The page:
Shopping Cart -

Your cart is currently empty.
Continue Shopping
This website use cookies and similar technologies to improve the site and to provide customised content and advertising. By using this site, you agree to this use. To learn more, including how to change your cookie settings, please view our Cookie Policy
Pocketmags Digital Magazines
Pocketmags Digital Magazines



Emma Crichton-Miller

Liverpool Biennial: Beautiful World,

Where Are You?

Various locations, 14th July to 28th October

The UK’s largest contemporary art festival this year takes its cue from a poem by Friedrich Schiller mourning the disappearance of the Greek gods in a turbulent age. The curators have invited 40 artists from 22 countries to make beauty their priority: whether it’s Belgian artist Francis Alÿs’s war paintings (see Outskirts of Mosul, below), works by indigenous artists, including Canadian Inuit Annie Pootoogook or a healing garden for Toxteth created by Algerian artist Mohamed Bourouissa. One highlight will be a new three-channel video installation by the great French New Wave filmmaker, 90-year-old Agnès Varda.

Rembrandt: Britain’s Discovery of the Master

Scottish National Gallery, 7th July to 14th October

In 1629, Rembrandt’s sombre but exquisite painting The Artist’s Mother arrived in Britain, a gift to Charles I, sparking a craze for the Dutchman’s work that has lasted nearly 400 years. This exhibition gathers together portraits, landscapes, prints and drawings by the master from all over Britain as well as those by artists he influenced. It will include two 1634 portraits of a Dutch couple living in Norfolk, the Rev Johannes Elison and his wife Maria Bockenolle.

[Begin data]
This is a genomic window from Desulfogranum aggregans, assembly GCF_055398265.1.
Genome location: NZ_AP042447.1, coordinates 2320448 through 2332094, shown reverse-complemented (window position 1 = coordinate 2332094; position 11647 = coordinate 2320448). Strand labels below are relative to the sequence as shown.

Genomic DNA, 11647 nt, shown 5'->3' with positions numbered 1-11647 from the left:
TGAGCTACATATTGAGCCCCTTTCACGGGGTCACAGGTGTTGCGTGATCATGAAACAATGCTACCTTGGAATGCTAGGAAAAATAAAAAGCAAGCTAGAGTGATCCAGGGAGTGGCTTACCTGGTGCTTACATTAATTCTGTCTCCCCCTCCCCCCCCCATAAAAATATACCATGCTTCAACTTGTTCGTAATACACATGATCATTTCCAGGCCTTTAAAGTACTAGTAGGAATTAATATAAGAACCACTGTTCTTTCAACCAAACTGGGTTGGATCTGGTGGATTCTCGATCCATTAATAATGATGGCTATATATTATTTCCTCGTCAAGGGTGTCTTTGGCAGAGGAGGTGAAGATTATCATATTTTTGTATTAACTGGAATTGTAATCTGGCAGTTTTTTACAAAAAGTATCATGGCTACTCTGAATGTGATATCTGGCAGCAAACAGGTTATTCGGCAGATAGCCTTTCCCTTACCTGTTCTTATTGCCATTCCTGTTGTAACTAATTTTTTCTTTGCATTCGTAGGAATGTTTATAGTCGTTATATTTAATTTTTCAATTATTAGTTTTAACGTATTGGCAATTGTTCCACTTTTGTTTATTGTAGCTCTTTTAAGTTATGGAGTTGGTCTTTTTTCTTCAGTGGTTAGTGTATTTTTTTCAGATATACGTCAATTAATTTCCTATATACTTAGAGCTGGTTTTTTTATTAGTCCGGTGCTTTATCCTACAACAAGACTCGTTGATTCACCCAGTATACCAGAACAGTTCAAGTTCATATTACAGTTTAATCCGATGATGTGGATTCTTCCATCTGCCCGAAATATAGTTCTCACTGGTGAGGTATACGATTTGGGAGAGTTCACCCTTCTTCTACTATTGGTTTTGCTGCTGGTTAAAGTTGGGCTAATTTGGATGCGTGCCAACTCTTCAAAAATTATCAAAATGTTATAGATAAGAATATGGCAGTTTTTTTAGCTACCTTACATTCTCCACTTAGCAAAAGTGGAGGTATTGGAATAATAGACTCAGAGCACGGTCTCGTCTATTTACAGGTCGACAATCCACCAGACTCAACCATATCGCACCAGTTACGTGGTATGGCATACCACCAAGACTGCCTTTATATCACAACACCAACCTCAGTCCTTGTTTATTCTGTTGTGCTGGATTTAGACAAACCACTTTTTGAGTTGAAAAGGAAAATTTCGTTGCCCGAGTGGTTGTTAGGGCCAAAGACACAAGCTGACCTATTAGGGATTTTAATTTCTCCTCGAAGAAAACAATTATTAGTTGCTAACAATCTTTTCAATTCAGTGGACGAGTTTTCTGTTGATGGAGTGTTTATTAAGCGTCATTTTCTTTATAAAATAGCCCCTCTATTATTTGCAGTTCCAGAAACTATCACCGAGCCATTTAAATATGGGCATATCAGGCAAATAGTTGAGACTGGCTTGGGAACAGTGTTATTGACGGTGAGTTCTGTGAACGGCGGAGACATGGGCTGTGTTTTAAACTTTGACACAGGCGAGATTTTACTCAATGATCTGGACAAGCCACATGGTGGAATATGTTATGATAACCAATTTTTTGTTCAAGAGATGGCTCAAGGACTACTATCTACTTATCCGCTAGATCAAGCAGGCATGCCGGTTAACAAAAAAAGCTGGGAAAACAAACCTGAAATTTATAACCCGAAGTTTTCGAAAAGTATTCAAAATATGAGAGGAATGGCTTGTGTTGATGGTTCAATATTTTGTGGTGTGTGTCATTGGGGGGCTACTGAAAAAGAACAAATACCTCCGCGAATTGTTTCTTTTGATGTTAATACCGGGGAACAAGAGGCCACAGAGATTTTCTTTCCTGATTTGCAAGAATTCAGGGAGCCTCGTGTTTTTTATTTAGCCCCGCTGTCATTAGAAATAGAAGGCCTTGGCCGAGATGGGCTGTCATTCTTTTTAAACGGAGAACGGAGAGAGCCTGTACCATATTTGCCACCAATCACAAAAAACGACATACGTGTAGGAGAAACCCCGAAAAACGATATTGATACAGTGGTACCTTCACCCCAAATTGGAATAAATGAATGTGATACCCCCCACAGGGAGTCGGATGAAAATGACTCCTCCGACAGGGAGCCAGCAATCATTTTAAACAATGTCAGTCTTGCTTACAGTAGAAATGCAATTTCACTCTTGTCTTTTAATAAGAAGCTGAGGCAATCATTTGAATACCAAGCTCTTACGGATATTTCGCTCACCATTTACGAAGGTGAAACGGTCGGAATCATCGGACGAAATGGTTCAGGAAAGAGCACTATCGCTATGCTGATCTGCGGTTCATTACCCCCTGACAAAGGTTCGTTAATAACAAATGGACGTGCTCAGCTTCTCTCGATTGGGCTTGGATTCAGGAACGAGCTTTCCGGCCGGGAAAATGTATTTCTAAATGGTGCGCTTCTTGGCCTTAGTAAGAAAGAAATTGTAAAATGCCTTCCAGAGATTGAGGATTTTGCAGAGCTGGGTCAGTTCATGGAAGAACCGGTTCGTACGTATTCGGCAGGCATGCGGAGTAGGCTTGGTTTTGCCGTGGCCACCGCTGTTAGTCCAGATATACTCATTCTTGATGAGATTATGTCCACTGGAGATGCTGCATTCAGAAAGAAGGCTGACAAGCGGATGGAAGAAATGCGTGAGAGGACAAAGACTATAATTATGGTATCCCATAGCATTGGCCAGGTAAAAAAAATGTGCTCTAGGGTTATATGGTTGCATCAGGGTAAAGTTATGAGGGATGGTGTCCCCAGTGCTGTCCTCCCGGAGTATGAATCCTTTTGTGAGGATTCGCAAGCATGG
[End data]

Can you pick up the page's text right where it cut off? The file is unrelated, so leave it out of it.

Purchase options below
Find the complete article and many more in this issue of Prospect Magazine - Jul-18
If you own the issue, Login to read the full article now.
Single Issue - Jul-18
Or 499 points
Annual Digital Subscription
Only $ 4.10 per issue
Or 4099 points

View Issues

About Prospect Magazine

In Prospect's July issue: Editor of Prospect Tom Clark tackles the major fault lines developing in the Conservative Party over Brexit, arguing that the issue could be one of those few occasions where the Tories can’t overcome a significant challenge. Alongside his lead essay, Andrew Gamble, professor of politics at the University of Sheffield, examines why many European parties on the right are struggling and why the continent should be worried. Conservative MP Lee Rowley charts what some of the policy areas that the Tories will have to deal with beyond Brexit if they are to get it right. Elsewhere in the issue: Nabeelah Jaffer tries to answer one of the most difficult questions of our time: how do you de-radicalise an extremist. Using examples from both the UK and Denmark, she argues that the UK model needs more work to be effective; Philip Collins asks why Britain’s towns have fallen by the wayside while its cities have thrived; and Sam Tanenhaus profiles “the real deal-maker” in Donald Trump’s White House, Mike Pompeo, after the Secretary of State oversaw the US-North Korea summit.